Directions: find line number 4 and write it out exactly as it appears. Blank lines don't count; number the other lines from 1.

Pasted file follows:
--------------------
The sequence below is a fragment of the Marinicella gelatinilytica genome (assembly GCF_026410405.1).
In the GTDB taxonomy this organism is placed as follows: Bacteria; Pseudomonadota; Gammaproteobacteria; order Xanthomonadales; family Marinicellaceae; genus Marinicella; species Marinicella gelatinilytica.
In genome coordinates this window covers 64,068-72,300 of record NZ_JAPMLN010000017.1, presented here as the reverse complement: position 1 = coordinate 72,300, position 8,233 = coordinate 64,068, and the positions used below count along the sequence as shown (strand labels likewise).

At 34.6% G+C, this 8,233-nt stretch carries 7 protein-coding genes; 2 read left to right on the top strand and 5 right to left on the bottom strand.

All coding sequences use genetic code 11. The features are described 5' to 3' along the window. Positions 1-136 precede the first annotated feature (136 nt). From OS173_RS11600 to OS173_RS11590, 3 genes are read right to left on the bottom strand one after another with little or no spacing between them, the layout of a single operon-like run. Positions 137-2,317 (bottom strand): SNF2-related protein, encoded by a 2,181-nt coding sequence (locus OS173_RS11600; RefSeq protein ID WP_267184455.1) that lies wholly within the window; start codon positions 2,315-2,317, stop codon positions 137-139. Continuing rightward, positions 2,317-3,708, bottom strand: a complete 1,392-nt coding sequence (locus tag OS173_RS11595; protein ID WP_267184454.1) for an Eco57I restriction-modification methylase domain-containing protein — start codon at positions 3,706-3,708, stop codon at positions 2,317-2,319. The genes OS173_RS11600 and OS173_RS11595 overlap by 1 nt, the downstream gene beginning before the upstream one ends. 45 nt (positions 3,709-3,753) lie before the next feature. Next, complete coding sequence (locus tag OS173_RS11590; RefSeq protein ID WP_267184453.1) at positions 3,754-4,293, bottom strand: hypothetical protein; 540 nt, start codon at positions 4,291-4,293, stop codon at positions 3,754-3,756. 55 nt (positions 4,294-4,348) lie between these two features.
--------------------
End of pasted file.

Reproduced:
At 34.6% G+C, this 8,233-nt stretch carries 7 protein-coding genes; 2 read left to right on the top strand and 5 right to left on the bottom strand.